Home Healthcare Workers: How to Prevent Needlestick and Sharps Injuries.
Needlestick and other sharps injuries are a serious hazard in any healthcare setting. Contact with contaminated needles, scalpels, broken glass, and other sharps may expose healthcare workers to blood that contains pathogens which pose a grave, potentially lethal risk.
ACTIVITIES WITH POTENTIAL FOR NEEDLESTICK INJURIES
Home healthcare workers can be at risk for needlestick or sharps injuries when they:
- Handle needles that must be taken apart or manipulated after use.
- Dispose of needles attached to tubing.
- Manipulate the needle in the client.
- Recap a needle.
- Use needles or glass equipment to transfer body fluid between containers.
- Fail to dispose of used needles in puncture-resistant sharps containers.
- Lack proper workstations for procedures using sharps.
- Work quickly.
- Bump into a needle, a sharp, or another worker while either person is holding a sharp.
- Establish a bloodborne pathogen control program that meets all of the requirements of the OSHA bloodborne pathogens standard (http://www.osha.gov/SLTC/bloodbornepathogens/index.html)
- Eliminate the use of needle devices whenever safe and effective alternatives are available.
- Provide needle devices with safety features.
- Provide sharps containers for workers to bring into clients’ homes.
- Investigate all sharps-related injuries.
- Provide post-exposure medical evaluations.
- Avoid using needles whenever safe and effective alternatives are available.
- Avoid recapping or bending needles that might be contaminated. How to Prevent Needlestick and Sharps Injuries
- Bring standard-labeled, leak-proof, puncture-resistant sharps containers to clients’ homes. Do not assume such containers will be available there. Promptly dispose of used needle devices and sharps, which might be contaminated, in the containers.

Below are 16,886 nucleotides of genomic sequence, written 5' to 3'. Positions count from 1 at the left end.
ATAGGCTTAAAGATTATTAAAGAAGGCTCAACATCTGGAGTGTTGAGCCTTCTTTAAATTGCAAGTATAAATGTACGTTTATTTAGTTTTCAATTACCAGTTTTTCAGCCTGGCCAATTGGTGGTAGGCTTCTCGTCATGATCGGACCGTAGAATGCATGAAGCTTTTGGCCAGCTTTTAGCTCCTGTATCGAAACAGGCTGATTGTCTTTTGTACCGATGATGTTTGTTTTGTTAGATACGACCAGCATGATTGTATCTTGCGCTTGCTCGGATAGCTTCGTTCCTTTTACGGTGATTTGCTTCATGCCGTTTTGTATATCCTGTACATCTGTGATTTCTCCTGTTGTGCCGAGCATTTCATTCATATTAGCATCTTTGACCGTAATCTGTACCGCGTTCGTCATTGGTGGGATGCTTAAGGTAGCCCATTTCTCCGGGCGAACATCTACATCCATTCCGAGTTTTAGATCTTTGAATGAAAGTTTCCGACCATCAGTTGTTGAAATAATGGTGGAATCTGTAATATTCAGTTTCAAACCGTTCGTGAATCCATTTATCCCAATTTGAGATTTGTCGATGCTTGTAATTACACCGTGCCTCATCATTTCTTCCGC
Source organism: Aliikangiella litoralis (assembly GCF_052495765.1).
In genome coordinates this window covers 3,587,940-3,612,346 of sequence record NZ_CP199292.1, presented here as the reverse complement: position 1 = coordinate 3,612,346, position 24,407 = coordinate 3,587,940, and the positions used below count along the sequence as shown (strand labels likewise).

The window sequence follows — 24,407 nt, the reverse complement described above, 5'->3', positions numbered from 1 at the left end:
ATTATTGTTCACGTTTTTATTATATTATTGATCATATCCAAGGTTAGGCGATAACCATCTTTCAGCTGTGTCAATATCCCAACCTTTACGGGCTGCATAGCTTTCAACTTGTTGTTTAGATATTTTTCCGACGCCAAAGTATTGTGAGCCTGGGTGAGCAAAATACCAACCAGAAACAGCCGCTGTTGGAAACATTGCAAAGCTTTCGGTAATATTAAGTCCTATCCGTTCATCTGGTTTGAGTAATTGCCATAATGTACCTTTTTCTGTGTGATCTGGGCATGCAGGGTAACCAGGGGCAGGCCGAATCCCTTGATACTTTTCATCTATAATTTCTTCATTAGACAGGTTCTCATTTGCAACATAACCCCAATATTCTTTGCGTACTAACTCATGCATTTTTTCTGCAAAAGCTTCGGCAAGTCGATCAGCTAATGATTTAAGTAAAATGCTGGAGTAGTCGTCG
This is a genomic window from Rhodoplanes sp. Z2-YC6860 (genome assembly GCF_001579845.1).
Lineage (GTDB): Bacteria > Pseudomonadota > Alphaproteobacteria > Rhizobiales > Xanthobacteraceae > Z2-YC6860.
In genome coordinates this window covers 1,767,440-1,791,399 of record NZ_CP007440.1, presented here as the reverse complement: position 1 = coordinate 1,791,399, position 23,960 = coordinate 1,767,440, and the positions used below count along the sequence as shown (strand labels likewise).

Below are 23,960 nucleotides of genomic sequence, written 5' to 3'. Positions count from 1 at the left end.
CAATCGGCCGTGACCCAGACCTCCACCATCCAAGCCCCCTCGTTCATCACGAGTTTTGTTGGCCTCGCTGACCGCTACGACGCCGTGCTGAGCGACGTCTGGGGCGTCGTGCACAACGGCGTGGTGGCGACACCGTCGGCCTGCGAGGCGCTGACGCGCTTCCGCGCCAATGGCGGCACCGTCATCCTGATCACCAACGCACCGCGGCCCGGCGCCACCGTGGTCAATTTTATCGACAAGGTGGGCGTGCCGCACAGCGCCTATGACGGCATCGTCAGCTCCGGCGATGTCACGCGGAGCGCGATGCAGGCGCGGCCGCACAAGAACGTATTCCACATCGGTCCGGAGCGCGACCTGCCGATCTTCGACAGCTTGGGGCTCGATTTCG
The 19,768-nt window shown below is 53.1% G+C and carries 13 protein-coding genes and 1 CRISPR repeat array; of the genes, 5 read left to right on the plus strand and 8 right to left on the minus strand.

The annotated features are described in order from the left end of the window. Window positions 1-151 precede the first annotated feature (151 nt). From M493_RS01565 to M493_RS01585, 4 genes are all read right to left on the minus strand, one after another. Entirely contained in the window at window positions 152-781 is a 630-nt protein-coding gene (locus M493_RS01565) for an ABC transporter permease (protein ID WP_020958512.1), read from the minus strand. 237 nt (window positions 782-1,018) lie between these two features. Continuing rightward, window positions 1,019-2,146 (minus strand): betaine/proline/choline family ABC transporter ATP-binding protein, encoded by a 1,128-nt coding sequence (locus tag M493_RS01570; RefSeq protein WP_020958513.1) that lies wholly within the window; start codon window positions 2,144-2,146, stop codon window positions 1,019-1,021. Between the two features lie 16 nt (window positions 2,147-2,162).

- Plan for the safe handling and disposal of needles before use.
- Store sharps containers out of the reach of children, pets, and others not needing access.
- Secure used sharps containers during transport to prevent spilling.
- Follow standard precautions, infection prevention, and general hygiene practices consistently.
- Participate in your employer’s bloodborne pathogens training program.
- Help your employer select and evaluate devices with safety features.
- Use devices with safety features provided by your employer.
- Report any needlestick and other sharps injury immediately to your employer.
If you experience a needlestick or sharps injury or are exposed to the blood or other body fluid of a client during the course of your work, immediately follow these steps:
- Wash needlesticks and cuts with soap and water.
- Flush splashes to the nose, mouth, or skin with water.
- Irrigate eyes with clean water, saline, or sterile irrigants.
- Report the incident to your supervisor.
- Immediately seek medical treatment.
This is one in a series of six fast fact cards developed to provide practical advice for home healthcare workers and is based on NIOSH Hazard Review: Occupational Hazards in Home Healthcare, NIOSH Pub No. 2010–125.
Telephone: 1–800–CDC–INFO | TTY: 1–888–232–6348
Email: email@example.com | Web: www.cdc.gov/niosh/topics/healthcare
DHHS (NIOSH) Publication No. 2012–123
Access this external content